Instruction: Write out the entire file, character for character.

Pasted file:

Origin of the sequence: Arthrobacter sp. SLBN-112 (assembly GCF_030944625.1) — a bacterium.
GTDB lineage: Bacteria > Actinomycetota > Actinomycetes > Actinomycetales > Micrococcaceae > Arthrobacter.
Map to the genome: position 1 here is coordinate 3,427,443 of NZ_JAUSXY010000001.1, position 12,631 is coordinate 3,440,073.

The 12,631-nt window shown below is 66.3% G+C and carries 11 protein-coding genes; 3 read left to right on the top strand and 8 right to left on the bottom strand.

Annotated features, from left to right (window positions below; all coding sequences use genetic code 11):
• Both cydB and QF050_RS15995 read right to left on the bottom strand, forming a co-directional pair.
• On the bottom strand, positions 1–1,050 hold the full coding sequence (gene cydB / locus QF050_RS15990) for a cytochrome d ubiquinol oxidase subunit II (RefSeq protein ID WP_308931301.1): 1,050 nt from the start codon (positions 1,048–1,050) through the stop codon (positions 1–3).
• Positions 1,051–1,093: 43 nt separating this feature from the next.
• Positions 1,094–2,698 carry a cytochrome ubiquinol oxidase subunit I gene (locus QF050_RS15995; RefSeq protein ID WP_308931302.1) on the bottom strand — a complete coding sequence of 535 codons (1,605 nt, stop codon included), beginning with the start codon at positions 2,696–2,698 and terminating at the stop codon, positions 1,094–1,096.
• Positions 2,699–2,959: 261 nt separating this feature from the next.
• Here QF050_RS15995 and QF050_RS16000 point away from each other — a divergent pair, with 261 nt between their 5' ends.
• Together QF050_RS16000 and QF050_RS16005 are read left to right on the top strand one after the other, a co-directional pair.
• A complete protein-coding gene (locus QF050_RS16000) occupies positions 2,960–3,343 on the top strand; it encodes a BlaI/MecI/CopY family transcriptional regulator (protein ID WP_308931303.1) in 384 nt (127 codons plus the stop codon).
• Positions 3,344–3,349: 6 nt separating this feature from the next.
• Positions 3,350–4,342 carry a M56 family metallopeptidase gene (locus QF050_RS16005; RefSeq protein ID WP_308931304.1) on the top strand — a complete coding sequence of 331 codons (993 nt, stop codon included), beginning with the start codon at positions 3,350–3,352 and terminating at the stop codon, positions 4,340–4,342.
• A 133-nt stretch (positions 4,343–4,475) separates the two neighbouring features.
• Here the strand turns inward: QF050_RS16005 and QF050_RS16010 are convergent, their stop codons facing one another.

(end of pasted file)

Origin of the sequence: Arthrobacter sp. SLBN-112 (assembly GCF_030944625.1) — a bacterium.
GTDB lineage: Bacteria > Actinomycetota > Actinomycetes > Actinomycetales > Micrococcaceae > Arthrobacter.
Map to the genome: position 1 here is coordinate 3,427,443 of NZ_JAUSXY010000001.1, position 12,631 is coordinate 3,440,073.

The 12,631-nt window shown below is 66.3% G+C and carries 11 protein-coding genes; 3 read left to right on the top strand and 8 right to left on the bottom strand.

Annotated features, from left to right (window positions below; all coding sequences use genetic code 11):
• Both cydB and QF050_RS15995 read right to left on the bottom strand, forming a co-directional pair.
• On the bottom strand, positions 1–1,050 hold the full coding sequence (gene cydB / locus QF050_RS15990) for a cytochrome d ubiquinol oxidase subunit II (RefSeq protein ID WP_308931301.1): 1,050 nt from the start codon (positions 1,048–1,050) through the stop codon (positions 1–3).
• Positions 1,051–1,093: 43 nt separating this feature from the next.
• Positions 1,094–2,698 carry a cytochrome ubiquinol oxidase subunit I gene (locus QF050_RS15995; RefSeq protein ID WP_308931302.1) on the bottom strand — a complete coding sequence of 535 codons (1,605 nt, stop codon included), beginning with the start codon at positions 2,696–2,698 and terminating at the stop codon, positions 1,094–1,096.
• Positions 2,699–2,959: 261 nt separating this feature from the next.
• Here QF050_RS15995 and QF050_RS16000 point away from each other — a divergent pair, with 261 nt between their 5' ends.
• Together QF050_RS16000 and QF050_RS16005 are read left to right on the top strand one after the other, a co-directional pair.
• A complete protein-coding gene (locus QF050_RS16000) occupies positions 2,960–3,343 on the top strand; it encodes a BlaI/MecI/CopY family transcriptional regulator (protein ID WP_308931303.1) in 384 nt (127 codons plus the stop codon).
• Positions 3,344–3,349: 6 nt separating this feature from the next.
• Positions 3,350–4,342 carry a M56 family metallopeptidase gene (locus QF050_RS16005; RefSeq protein ID WP_308931304.1) on the top strand — a complete coding sequence of 331 codons (993 nt, stop codon included), beginning with the start codon at positions 3,350–3,352 and terminating at the stop codon, positions 4,340–4,342.
• A 133-nt stretch (positions 4,343–4,475) separates the two neighbouring features.
• Here the strand turns inward: QF050_RS16005 and QF050_RS16010 are convergent, their stop codons facing one another.